Let me throw in another point: someone might say: there are *so* many people in the worldwide labor force who would be eager to do carework in Western societies (and lets assume, maybe counterfactually, that this could be done with a fair wage and fair conditions, e.g. allowing them to bring over family members). Why not give these job to these people, and have others find themselves productive jobs in other parts of the economy? There are various ways how you could respond to this proposal (at various levels of ideal/non-ideal), one of which would be to emphasize autonomy again…

  9. Thanks, Lisa. I'm not sure that I agree that there is any 'tension' between the two mentioned arguments in support of the proposal. Isn't it simply that they each yield a set of reasons that should have some force in our final evaluation of the policy? To say that there is a tension misleadingly implies that we have to give something up when we favour any given version of the proposal.

    On the other points: Yes, as you say, I think we are in agreement.

  10. Thanks, both. Andrew's suggestion is helpful. I take it, though, that there would still be something objectionable about a state that conscripted it citizens to work in certain jobs for thirty years, even if this requirement fell evenly across the entire population. The thought is that the requirements of the proposal may be thought to render it impermissible even if it falls on everyone.

    Thanks, Anca. As you say, my argument relies upon the rejection of an unqualified right to freedom of occupational choice. I'm not at all worried by this fact as I think that its plainly true. Like you say, perhaps there is no disagreement here.

  11. Hi Tom, I think you bring up a topic that is indeed overlooked but has recently made an indirect appearance in some of the literature on solidarity coming more from a radical participative democratic approach. Here the idea is that solidarity can only be built on a participative praxis and no longer on any essential fixed idea of identity, values etc. If this one-year civil service were to be a required part of secondary school, a form of internship, in which perhaps several different parts of civil society were explored, such as government, prisons etc in order to better learn more about all the different parts of society function, etc, it could be justified as politically necessary for solidarity formation.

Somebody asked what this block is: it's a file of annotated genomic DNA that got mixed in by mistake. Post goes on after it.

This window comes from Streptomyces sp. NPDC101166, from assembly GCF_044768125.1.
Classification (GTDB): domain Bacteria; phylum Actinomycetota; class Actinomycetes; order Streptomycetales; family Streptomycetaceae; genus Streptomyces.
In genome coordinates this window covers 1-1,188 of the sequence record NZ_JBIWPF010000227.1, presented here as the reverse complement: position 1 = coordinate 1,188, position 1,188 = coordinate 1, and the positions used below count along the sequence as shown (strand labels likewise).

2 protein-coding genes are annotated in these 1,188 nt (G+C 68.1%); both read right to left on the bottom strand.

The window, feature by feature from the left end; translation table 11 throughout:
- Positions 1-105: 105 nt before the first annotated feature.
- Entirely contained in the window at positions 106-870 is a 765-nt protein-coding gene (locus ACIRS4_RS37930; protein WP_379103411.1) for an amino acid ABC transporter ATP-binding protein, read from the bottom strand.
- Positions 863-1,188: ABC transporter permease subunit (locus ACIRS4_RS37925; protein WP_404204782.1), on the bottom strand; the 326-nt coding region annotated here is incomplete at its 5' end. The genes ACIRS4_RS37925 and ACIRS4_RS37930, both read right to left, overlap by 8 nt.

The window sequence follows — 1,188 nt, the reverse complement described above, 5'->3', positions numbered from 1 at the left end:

12. Andrew, I'm not sure it does fall 'evenly across a population' since only current and future 18 year old's will be affected by it and everyone older than that will skip the required service. There's also a democratic problem in that the people making the decision (older than 18) are not affected by it, and those affected (18 and younger) don't get a say.

  13. Tom, I'm fairly sympathetic to the idea but since you want to make it obligatory I wonder what punishment you envisage for young people who don't want to do it? Are you thinking of prison, fines, or even reduced civic rights (as in Starship Troopers)?

  14. Tom, yes, I did not mean that it would stand alone; only that you could strengthen the your position with it.

    Bruno, I perhaps should have laid a little more stress on the 'over time' part of my point. That is, the idea that a population group over their lives will be similarly affected. Only a currently post-18 generation would not feel this affect, but I imagine we could tinker with the policy to accommodate for that, through, e.g., transition periods and compensation mechanisms.

  15. Well, there could be a tension in the sense that what justice requires and what best enhances autonomy (or solidarity, which Anya mentions below, and which is a third value) might not be identical. One example might be that in order to best enhance autonomy and solidarity, you might want to have a rotating scheme in which those who do this service spend their time in different jobs, seeing different parts of society and being exposed to different forms of experiences (3 months in a prison, 3 months care of the elderly, 3 months childcare, 3 months cleaning up parks?). For the sake of justice, however, it might be best to have people stay in jobs longer because that might be better for those who have claims of justice (for example because having new people come in every three months is too stressful for them). So one would have to need into more detail (what exactly do you mean by autonomy? What exactly are the claims of justice?) and then look at the empirical conditions for thinking about how best to design such a service.

  16. It's a good point Bruno, but it is also worth stressing that (if it is a problem at all) it is no more a problem for this policy than for any policy that affects those under the age of 18, which I take it is almost any law.

  17. Thanks for the comment, Anya. I think this further supports my claims about how the proposal is likely to benefit society through its production of better, more civically-engaged citizens.